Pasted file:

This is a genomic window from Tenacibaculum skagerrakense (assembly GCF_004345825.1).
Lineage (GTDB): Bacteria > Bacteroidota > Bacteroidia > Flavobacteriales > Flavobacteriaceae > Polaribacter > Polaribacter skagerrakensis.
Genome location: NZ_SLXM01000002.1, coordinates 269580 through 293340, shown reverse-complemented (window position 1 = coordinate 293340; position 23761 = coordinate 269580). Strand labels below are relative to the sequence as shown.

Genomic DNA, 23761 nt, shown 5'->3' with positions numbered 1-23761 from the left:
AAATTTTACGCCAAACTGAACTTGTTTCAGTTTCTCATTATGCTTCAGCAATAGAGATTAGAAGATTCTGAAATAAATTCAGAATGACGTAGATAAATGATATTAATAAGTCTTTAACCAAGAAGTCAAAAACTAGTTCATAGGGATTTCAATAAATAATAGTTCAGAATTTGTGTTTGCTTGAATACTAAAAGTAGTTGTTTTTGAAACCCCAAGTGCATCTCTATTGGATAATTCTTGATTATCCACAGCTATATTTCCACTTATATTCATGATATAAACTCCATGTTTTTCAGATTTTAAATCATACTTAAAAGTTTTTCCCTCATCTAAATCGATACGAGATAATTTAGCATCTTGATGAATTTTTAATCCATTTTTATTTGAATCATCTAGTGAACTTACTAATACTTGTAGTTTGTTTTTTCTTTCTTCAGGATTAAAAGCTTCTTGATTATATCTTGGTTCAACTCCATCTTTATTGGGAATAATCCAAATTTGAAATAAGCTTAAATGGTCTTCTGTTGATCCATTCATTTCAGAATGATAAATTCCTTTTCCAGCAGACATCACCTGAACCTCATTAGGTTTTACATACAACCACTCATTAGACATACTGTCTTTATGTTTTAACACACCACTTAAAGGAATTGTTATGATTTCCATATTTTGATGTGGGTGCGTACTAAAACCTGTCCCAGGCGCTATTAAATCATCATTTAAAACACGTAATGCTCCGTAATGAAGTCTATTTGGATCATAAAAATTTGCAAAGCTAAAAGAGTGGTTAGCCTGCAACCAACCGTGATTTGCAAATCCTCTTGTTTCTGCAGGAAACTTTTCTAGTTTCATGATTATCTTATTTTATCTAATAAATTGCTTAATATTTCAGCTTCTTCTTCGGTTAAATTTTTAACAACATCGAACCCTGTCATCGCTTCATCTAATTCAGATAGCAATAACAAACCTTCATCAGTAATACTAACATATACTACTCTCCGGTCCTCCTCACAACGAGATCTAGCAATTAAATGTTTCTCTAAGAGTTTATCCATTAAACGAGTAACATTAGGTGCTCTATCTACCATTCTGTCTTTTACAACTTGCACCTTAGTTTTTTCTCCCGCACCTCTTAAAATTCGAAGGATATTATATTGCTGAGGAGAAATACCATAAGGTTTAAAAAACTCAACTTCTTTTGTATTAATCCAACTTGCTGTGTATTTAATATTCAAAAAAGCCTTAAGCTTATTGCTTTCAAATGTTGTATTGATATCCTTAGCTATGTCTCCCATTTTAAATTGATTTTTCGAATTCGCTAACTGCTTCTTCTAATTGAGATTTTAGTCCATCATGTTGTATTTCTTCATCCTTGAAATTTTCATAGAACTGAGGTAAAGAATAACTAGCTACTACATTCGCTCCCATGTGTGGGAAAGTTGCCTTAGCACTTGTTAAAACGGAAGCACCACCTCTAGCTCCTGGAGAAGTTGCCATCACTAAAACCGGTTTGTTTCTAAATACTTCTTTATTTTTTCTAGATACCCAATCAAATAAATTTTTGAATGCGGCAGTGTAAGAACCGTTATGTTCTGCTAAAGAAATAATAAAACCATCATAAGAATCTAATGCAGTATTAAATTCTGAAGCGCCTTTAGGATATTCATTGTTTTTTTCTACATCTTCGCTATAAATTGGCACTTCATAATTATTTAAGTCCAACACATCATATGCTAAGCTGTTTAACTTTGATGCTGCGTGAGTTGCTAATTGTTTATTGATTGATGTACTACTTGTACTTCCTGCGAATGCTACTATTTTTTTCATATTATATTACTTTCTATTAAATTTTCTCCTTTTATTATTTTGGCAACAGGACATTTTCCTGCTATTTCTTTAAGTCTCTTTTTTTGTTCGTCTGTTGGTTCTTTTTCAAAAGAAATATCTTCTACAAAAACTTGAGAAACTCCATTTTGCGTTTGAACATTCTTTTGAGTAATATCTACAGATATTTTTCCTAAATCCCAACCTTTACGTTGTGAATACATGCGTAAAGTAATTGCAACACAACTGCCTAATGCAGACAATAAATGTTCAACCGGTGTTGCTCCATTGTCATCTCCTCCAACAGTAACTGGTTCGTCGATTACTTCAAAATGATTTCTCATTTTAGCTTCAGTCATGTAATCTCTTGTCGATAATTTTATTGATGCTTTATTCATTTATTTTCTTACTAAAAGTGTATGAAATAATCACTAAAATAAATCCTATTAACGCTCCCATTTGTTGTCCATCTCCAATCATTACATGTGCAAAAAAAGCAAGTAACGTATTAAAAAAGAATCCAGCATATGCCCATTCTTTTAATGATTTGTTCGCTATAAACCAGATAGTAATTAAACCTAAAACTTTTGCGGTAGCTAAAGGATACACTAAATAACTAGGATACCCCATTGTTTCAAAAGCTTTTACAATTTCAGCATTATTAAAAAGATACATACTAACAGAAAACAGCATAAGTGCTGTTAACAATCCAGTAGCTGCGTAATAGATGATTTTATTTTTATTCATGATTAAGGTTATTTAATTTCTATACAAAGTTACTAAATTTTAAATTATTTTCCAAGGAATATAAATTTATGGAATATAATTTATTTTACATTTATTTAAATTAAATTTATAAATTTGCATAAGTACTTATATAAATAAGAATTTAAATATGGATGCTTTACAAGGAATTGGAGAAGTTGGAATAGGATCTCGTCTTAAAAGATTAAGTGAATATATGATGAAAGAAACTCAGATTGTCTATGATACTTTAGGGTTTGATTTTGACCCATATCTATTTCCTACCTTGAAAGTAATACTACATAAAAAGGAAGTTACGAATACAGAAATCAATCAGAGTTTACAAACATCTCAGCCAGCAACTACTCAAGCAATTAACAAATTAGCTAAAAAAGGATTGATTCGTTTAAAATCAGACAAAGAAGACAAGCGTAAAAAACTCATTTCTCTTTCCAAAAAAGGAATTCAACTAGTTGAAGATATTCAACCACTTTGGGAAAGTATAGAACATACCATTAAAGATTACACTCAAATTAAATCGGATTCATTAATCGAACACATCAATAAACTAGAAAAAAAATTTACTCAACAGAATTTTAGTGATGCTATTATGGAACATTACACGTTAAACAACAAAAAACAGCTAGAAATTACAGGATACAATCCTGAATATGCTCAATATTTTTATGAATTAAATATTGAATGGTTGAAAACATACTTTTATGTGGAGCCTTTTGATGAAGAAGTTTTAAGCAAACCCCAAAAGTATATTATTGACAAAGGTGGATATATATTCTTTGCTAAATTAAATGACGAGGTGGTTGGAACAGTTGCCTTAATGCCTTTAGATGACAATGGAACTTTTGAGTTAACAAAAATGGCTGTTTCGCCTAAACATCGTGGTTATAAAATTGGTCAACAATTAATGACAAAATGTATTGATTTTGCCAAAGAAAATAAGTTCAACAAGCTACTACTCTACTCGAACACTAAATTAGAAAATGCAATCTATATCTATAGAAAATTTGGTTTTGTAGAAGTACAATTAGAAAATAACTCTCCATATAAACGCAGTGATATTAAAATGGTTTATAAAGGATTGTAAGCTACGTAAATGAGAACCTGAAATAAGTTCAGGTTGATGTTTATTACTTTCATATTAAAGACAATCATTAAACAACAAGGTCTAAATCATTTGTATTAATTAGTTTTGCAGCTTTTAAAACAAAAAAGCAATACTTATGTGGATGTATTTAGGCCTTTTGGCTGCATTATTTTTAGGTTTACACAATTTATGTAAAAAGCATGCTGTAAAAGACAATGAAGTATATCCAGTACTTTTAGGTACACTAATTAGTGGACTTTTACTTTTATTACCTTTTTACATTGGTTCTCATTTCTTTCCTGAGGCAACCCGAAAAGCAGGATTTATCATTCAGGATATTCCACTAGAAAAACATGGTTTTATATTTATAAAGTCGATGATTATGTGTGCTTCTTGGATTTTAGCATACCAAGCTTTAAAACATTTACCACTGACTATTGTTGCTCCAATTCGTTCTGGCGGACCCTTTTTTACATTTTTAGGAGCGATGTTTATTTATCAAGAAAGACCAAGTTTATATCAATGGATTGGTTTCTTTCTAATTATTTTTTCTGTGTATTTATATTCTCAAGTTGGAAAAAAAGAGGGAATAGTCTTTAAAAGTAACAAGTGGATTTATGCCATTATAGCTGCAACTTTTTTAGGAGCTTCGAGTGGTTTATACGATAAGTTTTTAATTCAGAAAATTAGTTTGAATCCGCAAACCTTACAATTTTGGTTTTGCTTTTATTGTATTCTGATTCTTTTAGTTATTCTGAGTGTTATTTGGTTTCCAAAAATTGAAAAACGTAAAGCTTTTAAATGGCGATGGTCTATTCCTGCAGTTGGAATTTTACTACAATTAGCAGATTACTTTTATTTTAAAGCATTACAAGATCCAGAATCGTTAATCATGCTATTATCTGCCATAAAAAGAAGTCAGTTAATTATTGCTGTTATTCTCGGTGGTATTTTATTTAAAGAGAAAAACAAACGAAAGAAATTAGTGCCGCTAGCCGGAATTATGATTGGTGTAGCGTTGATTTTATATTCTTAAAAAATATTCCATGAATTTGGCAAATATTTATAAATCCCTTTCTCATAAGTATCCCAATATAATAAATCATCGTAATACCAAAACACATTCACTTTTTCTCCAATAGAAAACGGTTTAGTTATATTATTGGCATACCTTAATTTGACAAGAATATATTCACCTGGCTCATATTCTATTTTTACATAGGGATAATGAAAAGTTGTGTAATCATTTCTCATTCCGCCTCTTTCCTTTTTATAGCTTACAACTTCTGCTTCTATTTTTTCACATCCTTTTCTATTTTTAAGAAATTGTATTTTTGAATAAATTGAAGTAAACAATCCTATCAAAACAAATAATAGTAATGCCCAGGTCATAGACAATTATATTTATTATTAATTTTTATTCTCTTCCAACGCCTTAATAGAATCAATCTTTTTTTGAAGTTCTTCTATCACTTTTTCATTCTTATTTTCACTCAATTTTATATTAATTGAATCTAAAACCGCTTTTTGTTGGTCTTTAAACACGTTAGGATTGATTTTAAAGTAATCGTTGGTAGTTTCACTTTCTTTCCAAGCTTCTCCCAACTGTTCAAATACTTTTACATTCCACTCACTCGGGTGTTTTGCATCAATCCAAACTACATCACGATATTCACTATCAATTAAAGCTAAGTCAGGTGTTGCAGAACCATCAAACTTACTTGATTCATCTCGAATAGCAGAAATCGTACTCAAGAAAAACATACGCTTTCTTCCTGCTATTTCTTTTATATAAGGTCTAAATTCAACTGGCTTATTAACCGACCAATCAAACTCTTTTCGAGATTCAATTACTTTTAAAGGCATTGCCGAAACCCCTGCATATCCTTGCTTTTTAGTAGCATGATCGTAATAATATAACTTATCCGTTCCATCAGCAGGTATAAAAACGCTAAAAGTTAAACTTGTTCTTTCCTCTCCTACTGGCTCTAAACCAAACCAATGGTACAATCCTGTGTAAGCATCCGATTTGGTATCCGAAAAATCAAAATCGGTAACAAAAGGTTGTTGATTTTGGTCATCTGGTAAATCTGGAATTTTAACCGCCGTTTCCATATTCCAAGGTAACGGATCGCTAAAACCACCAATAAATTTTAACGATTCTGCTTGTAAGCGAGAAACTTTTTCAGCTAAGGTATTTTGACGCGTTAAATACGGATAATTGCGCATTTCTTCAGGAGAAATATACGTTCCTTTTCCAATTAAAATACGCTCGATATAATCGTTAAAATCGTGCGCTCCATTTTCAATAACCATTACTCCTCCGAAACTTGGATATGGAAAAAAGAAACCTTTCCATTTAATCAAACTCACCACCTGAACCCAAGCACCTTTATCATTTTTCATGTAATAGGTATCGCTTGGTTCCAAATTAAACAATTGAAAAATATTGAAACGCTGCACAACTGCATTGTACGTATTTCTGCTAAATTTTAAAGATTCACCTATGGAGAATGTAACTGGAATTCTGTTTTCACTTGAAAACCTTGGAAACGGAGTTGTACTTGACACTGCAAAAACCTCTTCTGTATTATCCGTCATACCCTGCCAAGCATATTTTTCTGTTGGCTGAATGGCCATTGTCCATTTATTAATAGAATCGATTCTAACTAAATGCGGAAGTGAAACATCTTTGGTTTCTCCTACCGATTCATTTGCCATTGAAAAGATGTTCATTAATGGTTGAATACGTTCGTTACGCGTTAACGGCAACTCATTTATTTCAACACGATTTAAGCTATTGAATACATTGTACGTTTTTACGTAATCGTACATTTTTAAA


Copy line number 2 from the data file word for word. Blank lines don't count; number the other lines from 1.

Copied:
Lineage (GTDB): Bacteria > Bacteroidota > Bacteroidia > Flavobacteriales > Flavobacteriaceae > Polaribacter > Polaribacter skagerrakensis.